HP Preps For Cloud Music, Storage Battle With Apple iCloud

Apple iCloud

The Palo Alto, Calif.-based computing giant has already made clear HP's cloud computing strategy for the enterprise, but according to a Billboard report, HP is in talks with major record labels about building a cloud service that will offer music, movies and TV shows.

Analysts and industry watchers believe an HP cloud offering would be closely tied to the HP TouchPad tablet, which is expected to be released on July 1.

Accoroding to a story on PreCentral.net in April, "The TouchPad will come with a music-synching solution built in that utilizes cloud servers to synch and remotely store your music." That report also stated that HP marketing materials showed the TouchPad would allow users to stream music they hadn't yet purchased.

This week, however, PreCentral.net reported that the HP cloud storage and music service, preliminarily known as HP Play, may not be ready in time for the TouchPad's release. Billboard also cautioned that the discussions between HP and the record labels for an iCloud rival are still in their infancy.

Sponsored post

"They're debating doing something like Qriocity for a variety of media, which can be delivered on any HP device," a major label executive told Billboard, citing the Sony-owned Qriocity service for streaming music, games, e-books and video on-demand from the cloud. "We don't know how serious they are."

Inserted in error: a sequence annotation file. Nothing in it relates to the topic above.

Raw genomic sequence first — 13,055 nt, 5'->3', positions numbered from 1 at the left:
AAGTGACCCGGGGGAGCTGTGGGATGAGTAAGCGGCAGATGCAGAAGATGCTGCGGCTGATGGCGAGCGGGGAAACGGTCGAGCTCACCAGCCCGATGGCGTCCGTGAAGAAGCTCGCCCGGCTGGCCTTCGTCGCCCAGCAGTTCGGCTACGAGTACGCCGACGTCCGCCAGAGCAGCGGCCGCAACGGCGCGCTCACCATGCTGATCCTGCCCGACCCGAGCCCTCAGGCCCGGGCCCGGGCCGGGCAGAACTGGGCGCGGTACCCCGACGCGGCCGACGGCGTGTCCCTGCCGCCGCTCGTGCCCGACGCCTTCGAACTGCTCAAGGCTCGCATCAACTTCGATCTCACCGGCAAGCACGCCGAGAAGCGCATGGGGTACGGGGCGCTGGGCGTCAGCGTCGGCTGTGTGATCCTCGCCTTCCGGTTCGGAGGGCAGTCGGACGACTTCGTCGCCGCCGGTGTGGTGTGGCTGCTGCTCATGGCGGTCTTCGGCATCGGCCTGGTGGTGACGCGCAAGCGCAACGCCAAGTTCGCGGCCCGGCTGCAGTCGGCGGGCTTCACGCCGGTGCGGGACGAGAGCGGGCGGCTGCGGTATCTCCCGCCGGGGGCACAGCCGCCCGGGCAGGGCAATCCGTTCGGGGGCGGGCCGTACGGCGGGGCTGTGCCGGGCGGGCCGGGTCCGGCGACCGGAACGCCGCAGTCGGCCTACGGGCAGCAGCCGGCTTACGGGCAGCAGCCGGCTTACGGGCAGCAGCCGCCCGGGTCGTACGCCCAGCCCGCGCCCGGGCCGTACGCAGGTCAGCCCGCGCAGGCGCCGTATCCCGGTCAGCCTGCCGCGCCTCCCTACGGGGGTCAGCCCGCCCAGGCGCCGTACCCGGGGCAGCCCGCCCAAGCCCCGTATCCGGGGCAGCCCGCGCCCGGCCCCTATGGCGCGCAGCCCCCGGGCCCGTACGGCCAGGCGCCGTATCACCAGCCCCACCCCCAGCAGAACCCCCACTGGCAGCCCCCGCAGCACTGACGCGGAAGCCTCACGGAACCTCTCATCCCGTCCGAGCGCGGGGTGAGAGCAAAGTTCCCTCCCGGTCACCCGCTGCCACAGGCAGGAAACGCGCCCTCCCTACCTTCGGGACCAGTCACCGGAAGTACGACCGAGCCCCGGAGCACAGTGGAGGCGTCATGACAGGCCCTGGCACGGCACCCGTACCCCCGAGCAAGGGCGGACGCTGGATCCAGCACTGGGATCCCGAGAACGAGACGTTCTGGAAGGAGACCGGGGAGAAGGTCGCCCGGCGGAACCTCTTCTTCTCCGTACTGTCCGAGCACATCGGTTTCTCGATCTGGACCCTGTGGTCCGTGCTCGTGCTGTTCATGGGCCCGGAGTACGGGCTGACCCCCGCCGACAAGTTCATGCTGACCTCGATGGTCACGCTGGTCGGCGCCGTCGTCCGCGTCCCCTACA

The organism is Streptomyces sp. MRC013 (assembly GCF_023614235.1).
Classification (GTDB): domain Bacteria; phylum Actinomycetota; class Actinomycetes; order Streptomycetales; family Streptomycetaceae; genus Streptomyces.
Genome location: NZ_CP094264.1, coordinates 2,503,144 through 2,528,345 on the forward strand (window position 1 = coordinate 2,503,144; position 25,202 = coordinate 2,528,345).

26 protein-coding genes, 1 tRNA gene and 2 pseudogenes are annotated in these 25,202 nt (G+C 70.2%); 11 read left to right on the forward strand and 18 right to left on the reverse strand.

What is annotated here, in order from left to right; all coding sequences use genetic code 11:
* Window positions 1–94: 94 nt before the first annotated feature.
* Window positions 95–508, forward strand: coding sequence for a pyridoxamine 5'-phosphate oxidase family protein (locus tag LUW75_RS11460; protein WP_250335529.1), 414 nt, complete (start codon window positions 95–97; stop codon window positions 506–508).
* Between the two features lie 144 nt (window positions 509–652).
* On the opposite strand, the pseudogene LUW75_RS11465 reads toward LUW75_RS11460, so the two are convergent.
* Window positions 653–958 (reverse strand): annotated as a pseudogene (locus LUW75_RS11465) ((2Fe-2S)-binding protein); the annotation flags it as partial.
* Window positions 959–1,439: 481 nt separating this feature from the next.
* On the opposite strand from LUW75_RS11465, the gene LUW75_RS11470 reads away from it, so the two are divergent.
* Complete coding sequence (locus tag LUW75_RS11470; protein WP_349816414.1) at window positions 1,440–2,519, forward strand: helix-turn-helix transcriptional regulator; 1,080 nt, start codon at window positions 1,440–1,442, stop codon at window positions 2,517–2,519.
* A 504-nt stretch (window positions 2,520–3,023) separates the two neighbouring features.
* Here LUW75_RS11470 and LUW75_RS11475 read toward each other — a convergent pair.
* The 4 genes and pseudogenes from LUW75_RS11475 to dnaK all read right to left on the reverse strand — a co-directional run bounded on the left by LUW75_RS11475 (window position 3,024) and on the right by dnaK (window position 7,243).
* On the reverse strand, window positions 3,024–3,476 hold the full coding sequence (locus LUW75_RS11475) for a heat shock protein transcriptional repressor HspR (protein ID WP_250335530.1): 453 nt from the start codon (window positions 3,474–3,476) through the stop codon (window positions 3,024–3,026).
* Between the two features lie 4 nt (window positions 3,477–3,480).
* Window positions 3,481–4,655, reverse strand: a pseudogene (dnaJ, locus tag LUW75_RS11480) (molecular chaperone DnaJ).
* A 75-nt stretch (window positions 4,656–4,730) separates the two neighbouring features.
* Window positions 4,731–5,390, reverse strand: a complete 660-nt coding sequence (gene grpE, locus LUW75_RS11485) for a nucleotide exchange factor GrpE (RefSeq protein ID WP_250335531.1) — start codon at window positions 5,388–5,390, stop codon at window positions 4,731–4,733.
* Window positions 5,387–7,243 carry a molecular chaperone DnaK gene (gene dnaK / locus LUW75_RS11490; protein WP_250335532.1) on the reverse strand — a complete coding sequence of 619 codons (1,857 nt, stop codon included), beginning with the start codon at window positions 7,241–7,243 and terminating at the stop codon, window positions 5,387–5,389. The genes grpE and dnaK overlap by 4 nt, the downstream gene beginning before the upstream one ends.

HP's cloud locker and cloud music plans come after nearly a decade of HP trying to break into the music business with lackluster results. In the early 2000s, HP and Starbucks partnered to run the coffee giant's in-store music kiosks that let customers download and burn music inside the coffee shop. HP last June also acquired online music streaming service Melodeo and in September HP revealed that it teamed up with ex-Beatle Paul McCartney's company, McCartney Productions Limited (MPL), to digitize and deliver McCartney's library via a private cloud.

HP's dive into the cloud music and storage game would be a direct shot at Apple iCloud, a cloud-based service Apple announced last week that stores music, photos, documents and other content into Apple's cloud and can be accessed by up to 10 different devices, meaning data does not have to be stored locally.

The iCloud launch was on the heels of a major consumer cloud push from Amazon which saw the launch of Amazon Cloud Drive and Amazon Cloud Player. Amazon Cloud Drive is a "personal disk drive in the cloud" where uses can store music, photos, documents and other digital media, while Amazon Cloud Player lets users stream the media stored in the cloud from their computers or Google Android smartphones.

Google is also prepping a cloud music service, called Google Music Beta, a streaming cloud music service Google showcased at its Google I/O developer conference last month.